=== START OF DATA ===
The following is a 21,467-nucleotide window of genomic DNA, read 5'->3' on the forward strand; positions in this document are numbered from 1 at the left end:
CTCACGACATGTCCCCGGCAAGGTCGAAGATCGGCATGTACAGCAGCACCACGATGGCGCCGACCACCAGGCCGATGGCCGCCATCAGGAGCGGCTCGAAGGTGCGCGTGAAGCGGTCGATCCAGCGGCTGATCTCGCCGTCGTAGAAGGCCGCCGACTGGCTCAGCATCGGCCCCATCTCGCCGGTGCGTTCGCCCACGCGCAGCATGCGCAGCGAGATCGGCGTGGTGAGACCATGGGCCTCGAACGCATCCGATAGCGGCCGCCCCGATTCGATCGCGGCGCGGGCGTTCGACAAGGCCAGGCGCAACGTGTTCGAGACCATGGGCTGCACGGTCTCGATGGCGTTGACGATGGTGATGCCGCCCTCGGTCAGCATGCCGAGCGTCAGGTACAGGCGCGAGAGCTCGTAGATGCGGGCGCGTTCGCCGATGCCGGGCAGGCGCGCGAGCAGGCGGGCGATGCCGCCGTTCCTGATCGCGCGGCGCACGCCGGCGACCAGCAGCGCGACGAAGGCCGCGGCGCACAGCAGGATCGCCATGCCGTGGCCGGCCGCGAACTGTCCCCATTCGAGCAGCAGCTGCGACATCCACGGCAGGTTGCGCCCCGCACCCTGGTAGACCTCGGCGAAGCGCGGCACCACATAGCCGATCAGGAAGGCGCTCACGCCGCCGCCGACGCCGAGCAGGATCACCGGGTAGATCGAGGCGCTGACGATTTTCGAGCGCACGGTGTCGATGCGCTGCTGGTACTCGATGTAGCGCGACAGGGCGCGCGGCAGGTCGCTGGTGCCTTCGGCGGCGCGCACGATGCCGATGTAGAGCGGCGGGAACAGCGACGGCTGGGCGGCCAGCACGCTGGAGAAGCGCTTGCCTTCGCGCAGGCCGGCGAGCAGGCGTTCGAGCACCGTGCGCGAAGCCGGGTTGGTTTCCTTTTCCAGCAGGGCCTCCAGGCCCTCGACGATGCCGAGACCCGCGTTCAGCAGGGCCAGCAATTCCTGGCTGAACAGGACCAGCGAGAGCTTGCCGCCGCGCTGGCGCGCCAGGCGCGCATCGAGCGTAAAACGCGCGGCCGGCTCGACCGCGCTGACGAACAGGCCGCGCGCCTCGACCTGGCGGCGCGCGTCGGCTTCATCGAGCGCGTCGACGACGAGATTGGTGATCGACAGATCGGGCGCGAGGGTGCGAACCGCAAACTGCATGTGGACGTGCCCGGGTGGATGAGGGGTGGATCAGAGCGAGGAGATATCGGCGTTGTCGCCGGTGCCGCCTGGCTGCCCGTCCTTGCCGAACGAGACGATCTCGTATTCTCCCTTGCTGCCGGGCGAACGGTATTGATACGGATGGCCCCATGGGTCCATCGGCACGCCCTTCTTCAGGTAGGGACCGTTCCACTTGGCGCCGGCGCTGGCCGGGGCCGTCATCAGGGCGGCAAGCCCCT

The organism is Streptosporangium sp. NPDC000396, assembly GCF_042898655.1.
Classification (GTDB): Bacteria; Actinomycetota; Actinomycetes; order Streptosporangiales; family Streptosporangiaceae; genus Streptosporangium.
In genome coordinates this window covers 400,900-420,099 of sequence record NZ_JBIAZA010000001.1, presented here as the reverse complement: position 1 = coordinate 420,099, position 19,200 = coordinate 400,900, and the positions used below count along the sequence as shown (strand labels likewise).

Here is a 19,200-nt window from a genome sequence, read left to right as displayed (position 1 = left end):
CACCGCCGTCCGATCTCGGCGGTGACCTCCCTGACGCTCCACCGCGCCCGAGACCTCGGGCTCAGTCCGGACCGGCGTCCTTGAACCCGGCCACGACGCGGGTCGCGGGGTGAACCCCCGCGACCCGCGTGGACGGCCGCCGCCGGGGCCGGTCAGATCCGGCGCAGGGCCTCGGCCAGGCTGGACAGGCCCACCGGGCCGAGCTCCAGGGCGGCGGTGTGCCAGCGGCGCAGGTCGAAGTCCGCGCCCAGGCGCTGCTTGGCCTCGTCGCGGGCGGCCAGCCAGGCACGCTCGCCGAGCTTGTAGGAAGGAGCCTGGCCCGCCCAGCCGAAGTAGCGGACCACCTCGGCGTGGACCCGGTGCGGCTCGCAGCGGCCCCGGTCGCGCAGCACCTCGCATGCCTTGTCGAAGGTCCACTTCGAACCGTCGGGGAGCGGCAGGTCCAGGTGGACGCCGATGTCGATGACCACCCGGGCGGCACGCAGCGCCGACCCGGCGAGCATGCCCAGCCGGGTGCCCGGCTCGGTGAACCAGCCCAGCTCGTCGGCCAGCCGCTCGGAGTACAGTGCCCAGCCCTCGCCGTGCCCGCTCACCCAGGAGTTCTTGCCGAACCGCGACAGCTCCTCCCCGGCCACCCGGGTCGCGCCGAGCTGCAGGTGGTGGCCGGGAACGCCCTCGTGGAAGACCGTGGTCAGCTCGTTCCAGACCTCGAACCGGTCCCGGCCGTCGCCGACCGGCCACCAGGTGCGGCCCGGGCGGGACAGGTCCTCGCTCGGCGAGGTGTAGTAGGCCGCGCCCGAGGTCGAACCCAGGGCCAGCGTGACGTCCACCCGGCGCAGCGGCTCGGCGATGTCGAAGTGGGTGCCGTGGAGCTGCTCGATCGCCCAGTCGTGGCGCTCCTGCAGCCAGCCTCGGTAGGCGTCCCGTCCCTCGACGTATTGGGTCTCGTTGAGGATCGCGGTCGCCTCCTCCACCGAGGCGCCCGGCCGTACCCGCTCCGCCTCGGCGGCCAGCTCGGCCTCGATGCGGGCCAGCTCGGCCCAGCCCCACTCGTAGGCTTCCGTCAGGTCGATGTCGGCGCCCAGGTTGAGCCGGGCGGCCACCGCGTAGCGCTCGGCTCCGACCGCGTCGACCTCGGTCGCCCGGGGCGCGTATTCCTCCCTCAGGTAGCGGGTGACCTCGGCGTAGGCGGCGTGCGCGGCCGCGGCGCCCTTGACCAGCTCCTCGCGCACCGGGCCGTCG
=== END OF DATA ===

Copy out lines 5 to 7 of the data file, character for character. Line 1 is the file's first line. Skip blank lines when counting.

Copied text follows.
In genome coordinates this window covers 400,900-420,099 of sequence record NZ_JBIAZA010000001.1, presented here as the reverse complement: position 1 = coordinate 420,099, position 19,200 = coordinate 400,900, and the positions used below count along the sequence as shown (strand labels likewise).

Here is a 19,200-nt window from a genome sequence, read left to right as displayed (position 1 = left end):
CACCGCCGTCCGATCTCGGCGGTGACCTCCCTGACGCTCCACCGCGCCCGAGACCTCGGGCTCAGTCCGGACCGGCGTCCTTGAACCCGGCCACGACGCGGGTCGCGGGGTGAACCCCCGCGACCCGCGTGGACGGCCGCCGCCGGGGCCGGTCAGATCCGGCGCAGGGCCTCGGCCAGGCTGGACAGGCCCACCGGGCCGAGCTCCAGGGCGGCGGTGTGCCAGCGGCGCAGGTCGAAGTCCGCGCCCAGGCGCTGCTTGGCCTCGTCGCGGGCGGCCAGCCAGGCACGCTCGCCGAGCTTGTAGGAAGGAGCCTGGCCCGCCCAGCCGAAGTAGCGGACCACCTCGGCGTGGACCCGGTGCGGCTCGCAGCGGCCCCGGTCGCGCAGCACCTCGCATGCCTTGTCGAAGGTCCACTTCGAACCGTCGGGGAGCGGCAGGTCCAGGTGGACGCCGATGTCGATGACCACCCGGGCGGCACGCAGCGCCGACCCGGCGAGCATGCCCAGCCGGGTGCCCGGCTCGGTGAACCAGCCCAGCTCGTCGGCCAGCCGCTCGGAGTACAGTGCCCAGCCCTCGCCGTGCCCGCTCACCCAGGAGTTCTTGCCGAACCGCGACAGCTCCTCCCCGGCCACCCGGGTCGCGCCGAGCTGCAGGTGGTGGCCGGGAACGCCCTCGTGGAAGACCGTGGTCAGCTCGTTCCAGACCTCGAACCGGTCCCGGCCGTCGCCGACCGGCCACCAGGTGCGGCCCGGGCGGGACAGGTCCTCGCTCGGCGAGGTGTAGTAGGCCGCGCCCGAGGTCGAACCCAGGGCCAGCGTGACGTCCACCCGGCGCAGCGGCTCGGCGATGTCGAAGTGGGTGCCGTGGAGCTGCTCGATCGCCCAGTCGTGGCGCTCCTGCAGCCAGCCTCGGTAGGCGTCCCGTCCCTCGACGTATTGGGTCTCGTTGAGGATCGCGGTCGCCTCCTCCACCGAGGCGCCCGGCCGTACCCGCTCCGCCTCGGCGGCCAGCTCGGCCTCGATGCGGGCCAGCTCGGCCCAGCCCCACTCGTAGGCTTCCGTCAGGTCGATGTCGGCGCCCAGGTTGAGCCGGGCGGCCACCGCGTAGCGCTCGGCTCCGACCGCGTCGACCTCGGTCGCCCGGGGCGCGTATTCCTCCCTCAGGTAGCGGGTGACCTCGGCGTAGGCGGCGTGCGCGGCCGCGGCGCCCTTGACCAGCTCCTCGCGCACCGGGCCGTCG